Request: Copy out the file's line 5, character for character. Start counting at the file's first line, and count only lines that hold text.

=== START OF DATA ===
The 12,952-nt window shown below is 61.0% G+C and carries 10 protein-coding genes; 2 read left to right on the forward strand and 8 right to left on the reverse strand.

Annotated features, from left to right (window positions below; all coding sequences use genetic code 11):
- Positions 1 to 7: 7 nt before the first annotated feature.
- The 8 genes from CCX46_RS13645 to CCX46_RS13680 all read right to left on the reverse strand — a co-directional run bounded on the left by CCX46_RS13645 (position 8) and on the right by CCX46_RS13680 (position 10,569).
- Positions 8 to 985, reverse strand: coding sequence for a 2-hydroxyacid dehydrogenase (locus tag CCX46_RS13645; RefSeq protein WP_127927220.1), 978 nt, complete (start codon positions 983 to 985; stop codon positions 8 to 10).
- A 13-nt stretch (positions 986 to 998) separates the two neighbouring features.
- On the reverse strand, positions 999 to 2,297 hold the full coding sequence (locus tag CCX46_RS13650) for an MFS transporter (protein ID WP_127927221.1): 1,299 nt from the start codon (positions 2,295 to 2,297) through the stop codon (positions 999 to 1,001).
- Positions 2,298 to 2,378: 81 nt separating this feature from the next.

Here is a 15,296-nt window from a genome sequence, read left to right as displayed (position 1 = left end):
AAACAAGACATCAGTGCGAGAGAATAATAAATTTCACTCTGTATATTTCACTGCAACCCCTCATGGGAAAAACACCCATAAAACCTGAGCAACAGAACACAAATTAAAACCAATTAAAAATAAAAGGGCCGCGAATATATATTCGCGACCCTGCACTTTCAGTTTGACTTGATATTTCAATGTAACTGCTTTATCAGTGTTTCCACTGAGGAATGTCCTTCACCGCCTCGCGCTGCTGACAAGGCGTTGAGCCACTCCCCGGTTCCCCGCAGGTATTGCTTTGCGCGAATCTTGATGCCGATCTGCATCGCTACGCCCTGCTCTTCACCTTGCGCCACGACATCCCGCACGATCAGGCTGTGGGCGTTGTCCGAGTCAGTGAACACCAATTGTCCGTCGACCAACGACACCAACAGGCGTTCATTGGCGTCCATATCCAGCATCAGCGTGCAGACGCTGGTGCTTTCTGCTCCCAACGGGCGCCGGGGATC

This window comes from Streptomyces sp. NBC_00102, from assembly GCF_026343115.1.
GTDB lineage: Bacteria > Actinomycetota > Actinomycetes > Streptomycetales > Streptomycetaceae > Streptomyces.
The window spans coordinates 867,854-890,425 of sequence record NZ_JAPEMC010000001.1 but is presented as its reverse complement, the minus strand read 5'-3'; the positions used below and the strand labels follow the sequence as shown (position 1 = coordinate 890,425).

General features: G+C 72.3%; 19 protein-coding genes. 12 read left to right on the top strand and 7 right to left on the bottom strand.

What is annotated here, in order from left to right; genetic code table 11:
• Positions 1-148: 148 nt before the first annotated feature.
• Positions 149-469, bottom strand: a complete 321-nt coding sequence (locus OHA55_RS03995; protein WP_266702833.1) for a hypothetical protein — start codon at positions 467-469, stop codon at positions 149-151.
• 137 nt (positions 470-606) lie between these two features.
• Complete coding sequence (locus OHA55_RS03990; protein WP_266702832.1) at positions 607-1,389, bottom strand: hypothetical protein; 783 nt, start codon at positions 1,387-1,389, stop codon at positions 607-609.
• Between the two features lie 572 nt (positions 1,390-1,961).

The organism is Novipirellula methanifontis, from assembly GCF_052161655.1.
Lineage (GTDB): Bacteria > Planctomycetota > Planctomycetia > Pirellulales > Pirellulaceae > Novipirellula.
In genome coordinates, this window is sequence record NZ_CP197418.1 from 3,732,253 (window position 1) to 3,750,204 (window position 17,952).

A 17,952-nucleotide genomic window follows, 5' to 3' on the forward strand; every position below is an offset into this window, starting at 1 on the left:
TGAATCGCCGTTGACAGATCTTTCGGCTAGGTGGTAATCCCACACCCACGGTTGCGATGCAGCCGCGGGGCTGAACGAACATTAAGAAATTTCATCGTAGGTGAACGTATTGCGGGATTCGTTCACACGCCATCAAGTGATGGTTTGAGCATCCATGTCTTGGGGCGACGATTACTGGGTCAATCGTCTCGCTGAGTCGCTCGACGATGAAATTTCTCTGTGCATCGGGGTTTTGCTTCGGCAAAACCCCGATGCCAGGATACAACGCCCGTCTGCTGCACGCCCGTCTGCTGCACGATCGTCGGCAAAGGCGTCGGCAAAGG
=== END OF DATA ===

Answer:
- Positions 8 to 985, reverse strand: coding sequence for a 2-hydroxyacid dehydrogenase (locus tag CCX46_RS13645; RefSeq protein WP_127927220.1), 978 nt, complete (start codon positions 983 to 985; stop codon positions 8 to 10).